After an exceptional 2021, the first half of 2022 was both emotional and difficult. Russia’s invasion of Ukraine, soaring inflation and the start of the Fed’s rate hike cycle weighed on stocks and bonds, while commodities boomed. Here are ten stories worth remembering from the tumultuous first half.
Charles-Henri Monchaux, IT Director, and Valerie Noel, Head of Commerce
1 – Invasion of Ukraine
This is undoubtedly the most dramatic and significant event of the first half of 2022. Although a Russian invasion of Ukraine seemed likely at the beginning of the year, Russian President Vladimir Putin’s decision to wage a full-scale war outside the separatist region of Donbas stunned the world. In addition to the human tragedy of the conflict, the sanctions imposed by the West have serious consequences for the economy and the global monetary order.
This episode in history occurred at a time when the supply of raw materials was no longer sufficient to meet demand. However, Russia extracts and exports the vast majority of them: oil, natural gas, industrial metals, precious metals and agricultural raw materials. Thus, the global economy faces a shock in the supply of raw materials, with implications for both growth (downside risk) and inflation (upside risk). At the time of writing, a quick end to the war, and hence the imposition of sanctions, seems unlikely. Even if an agreement is reached, normalization of relations between Russia and the West could take years as long as President Putin remains in power.
2 – Inflation jumps as growth slows
Inflation continues to surprise on the upside, hitting multi-decade highs around the world. In April, the U.S. consumer price index jumped 8.5% from a year earlier to a 40-year high, driven by rising prices for gasoline, food and housing. The United States continues to face high rent and wage inflation. In Europe, inflation in Germany accelerated to 7.9% year-on-year in May, the highest level since monthly statistics were first calculated in 1963. If the immediate impact of the conflict on the global economy is to be limited (the Russian economy represents less than 2% of global GDP), rising commodity prices may contribute to higher or at least more sustainable inflation. China’s Covid-related sanctions and quarantines could lead to new bottlenecks in the supply chain.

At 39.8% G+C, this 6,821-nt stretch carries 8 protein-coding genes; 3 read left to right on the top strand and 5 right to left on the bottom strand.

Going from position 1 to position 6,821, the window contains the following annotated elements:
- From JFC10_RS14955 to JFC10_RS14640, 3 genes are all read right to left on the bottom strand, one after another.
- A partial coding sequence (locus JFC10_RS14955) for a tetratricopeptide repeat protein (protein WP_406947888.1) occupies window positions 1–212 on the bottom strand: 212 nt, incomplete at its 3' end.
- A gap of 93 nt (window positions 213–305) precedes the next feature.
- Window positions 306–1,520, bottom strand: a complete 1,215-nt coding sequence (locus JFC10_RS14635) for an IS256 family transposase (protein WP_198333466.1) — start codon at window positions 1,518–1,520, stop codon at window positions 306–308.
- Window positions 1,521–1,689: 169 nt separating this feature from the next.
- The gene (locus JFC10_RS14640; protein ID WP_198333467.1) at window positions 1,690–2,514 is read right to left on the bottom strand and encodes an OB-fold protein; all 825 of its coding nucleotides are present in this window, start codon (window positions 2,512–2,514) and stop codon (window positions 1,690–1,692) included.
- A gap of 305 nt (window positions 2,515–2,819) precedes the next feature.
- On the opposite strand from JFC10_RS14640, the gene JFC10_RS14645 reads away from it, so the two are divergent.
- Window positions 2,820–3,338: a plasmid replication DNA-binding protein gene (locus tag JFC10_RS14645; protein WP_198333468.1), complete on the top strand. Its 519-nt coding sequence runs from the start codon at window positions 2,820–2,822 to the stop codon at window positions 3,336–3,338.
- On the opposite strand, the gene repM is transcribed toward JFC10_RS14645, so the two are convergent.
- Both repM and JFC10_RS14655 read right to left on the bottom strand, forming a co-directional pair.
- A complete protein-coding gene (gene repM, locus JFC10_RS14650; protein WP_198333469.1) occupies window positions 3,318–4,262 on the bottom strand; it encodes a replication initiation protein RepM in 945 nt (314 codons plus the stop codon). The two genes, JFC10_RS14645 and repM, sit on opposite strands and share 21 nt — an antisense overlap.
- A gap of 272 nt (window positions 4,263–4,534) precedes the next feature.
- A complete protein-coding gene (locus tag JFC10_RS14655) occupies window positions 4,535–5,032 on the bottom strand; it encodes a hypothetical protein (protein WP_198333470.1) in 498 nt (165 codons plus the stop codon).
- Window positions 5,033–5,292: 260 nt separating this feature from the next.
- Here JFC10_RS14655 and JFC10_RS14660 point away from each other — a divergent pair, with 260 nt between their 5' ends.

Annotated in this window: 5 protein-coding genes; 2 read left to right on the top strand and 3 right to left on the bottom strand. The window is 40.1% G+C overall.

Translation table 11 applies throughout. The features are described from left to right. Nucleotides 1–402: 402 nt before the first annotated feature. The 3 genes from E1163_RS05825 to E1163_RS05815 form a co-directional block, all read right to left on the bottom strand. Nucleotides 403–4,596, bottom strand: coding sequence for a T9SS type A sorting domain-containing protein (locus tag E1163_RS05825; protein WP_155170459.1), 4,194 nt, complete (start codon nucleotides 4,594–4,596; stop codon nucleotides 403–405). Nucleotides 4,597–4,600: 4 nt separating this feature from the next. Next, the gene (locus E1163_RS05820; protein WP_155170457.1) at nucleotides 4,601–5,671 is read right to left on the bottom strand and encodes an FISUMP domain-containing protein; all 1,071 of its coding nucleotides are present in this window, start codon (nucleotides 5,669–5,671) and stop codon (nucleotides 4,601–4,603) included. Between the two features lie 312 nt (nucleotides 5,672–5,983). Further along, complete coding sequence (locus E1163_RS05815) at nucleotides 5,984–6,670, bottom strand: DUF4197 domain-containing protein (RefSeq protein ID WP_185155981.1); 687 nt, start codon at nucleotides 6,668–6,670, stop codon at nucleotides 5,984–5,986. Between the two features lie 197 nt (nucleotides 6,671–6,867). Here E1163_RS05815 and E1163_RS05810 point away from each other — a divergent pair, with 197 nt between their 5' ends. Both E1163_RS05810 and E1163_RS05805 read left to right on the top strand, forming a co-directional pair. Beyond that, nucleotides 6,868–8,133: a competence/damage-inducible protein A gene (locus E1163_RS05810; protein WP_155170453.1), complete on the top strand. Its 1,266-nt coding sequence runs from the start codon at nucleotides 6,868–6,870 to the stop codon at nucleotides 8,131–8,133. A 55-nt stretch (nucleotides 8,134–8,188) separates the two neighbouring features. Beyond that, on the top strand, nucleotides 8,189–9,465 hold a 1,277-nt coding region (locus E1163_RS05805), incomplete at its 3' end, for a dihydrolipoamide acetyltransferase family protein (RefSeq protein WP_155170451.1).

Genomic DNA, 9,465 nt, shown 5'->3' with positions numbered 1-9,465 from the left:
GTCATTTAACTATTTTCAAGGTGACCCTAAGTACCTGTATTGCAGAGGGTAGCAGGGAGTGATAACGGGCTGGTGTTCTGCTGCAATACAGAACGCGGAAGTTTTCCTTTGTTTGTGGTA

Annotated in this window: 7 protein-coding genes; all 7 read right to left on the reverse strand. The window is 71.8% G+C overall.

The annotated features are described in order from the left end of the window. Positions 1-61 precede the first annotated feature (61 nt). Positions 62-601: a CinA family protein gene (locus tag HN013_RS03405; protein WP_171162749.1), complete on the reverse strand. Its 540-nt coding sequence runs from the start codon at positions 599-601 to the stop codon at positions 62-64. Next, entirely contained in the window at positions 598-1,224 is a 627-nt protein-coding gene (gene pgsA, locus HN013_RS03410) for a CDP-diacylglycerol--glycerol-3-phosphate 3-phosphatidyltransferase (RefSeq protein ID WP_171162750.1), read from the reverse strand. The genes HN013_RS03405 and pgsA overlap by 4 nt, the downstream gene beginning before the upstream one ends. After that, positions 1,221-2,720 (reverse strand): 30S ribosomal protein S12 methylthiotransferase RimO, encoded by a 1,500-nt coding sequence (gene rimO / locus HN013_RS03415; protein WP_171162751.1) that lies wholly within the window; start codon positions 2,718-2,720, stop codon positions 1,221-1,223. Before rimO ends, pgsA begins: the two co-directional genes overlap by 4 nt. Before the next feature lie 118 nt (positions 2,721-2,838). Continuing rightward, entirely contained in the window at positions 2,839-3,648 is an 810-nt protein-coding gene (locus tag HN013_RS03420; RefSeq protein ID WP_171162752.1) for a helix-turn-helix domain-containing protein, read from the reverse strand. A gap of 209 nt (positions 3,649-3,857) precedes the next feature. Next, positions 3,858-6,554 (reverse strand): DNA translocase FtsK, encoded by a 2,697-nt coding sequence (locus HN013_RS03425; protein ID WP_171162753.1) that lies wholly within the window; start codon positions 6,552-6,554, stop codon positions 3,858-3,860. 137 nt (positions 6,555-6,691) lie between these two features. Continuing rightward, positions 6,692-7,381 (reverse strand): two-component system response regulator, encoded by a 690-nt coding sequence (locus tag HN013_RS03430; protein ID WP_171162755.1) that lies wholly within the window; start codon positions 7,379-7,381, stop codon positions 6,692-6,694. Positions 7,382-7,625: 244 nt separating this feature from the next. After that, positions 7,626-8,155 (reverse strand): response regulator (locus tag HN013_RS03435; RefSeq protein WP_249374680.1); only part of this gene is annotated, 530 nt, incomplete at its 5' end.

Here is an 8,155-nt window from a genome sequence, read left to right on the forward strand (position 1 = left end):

3 – The end of easy money
On March 16, the Fed’s FOMC raised interest rates for the first time since December 2018. Although Chairman Jerome Powell initially called post-vaccination inflationary pressures “transient,” Fed officials disagree. During the first half of the year, they signaled their intention to raise rates multiple times, as well as reduce the size of the Fed’s balance sheet. As expected, the Fed hiked another 50 basis points (bp) in May, and the market expects another 50 bp hike. at each of the next two FOMC meetings in June and July.
Meanwhile, investors adjusted their expectations accordingly, pricing in a fast and sharp cycle of rate hikes in the short term, with potentially negative implications for growth and therefore rates going forward. The European Central Bank (ECB) will probably have no choice but to normalize its monetary policy. The market currently expects a rate hike of more than 100 basis points by the end of the year.